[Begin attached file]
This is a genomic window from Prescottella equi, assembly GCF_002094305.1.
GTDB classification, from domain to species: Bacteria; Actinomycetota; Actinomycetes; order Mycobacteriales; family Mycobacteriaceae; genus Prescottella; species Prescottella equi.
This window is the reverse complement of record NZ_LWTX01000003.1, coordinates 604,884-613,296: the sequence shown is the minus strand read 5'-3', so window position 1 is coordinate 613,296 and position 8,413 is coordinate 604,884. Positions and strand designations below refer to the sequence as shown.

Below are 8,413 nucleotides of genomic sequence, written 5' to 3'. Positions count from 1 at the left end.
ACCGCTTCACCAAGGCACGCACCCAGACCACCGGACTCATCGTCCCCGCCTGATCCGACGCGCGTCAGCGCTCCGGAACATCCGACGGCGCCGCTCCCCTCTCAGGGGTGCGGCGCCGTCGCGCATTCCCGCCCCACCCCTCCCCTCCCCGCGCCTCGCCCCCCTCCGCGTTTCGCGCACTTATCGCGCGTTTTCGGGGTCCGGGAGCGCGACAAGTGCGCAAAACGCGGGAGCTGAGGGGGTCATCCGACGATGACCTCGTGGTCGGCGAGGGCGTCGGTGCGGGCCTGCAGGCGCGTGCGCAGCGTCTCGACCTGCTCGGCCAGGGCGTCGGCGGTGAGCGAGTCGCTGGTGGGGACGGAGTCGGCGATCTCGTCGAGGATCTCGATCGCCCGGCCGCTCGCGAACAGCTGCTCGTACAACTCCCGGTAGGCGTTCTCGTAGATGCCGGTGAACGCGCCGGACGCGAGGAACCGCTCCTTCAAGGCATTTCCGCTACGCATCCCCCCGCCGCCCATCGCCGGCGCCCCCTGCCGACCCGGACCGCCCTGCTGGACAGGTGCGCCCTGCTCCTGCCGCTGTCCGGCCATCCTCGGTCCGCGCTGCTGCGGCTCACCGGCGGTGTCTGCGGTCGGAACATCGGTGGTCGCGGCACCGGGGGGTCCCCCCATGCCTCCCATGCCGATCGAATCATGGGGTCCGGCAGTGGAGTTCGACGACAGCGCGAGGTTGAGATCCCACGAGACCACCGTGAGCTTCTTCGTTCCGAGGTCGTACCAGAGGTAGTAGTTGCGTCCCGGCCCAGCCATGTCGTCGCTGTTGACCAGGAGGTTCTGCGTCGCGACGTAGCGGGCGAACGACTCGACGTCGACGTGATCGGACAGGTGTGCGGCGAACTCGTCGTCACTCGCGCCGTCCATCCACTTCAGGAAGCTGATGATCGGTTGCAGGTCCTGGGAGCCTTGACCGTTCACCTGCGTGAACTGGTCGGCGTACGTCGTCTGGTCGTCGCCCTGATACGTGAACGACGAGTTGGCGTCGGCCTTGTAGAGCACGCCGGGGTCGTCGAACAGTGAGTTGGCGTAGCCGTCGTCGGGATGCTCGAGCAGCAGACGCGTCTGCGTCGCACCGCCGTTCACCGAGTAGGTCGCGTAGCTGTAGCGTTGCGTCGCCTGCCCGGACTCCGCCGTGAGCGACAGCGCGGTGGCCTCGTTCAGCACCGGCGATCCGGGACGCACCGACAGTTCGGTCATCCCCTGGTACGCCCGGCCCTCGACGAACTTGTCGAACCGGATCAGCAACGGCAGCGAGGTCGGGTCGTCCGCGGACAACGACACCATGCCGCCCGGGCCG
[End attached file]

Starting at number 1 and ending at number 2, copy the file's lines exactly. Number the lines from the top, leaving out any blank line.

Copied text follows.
This is a genomic window from Prescottella equi, assembly GCF_002094305.1.
GTDB classification, from domain to species: Bacteria; Actinomycetota; Actinomycetes; order Mycobacteriales; family Mycobacteriaceae; genus Prescottella; species Prescottella equi.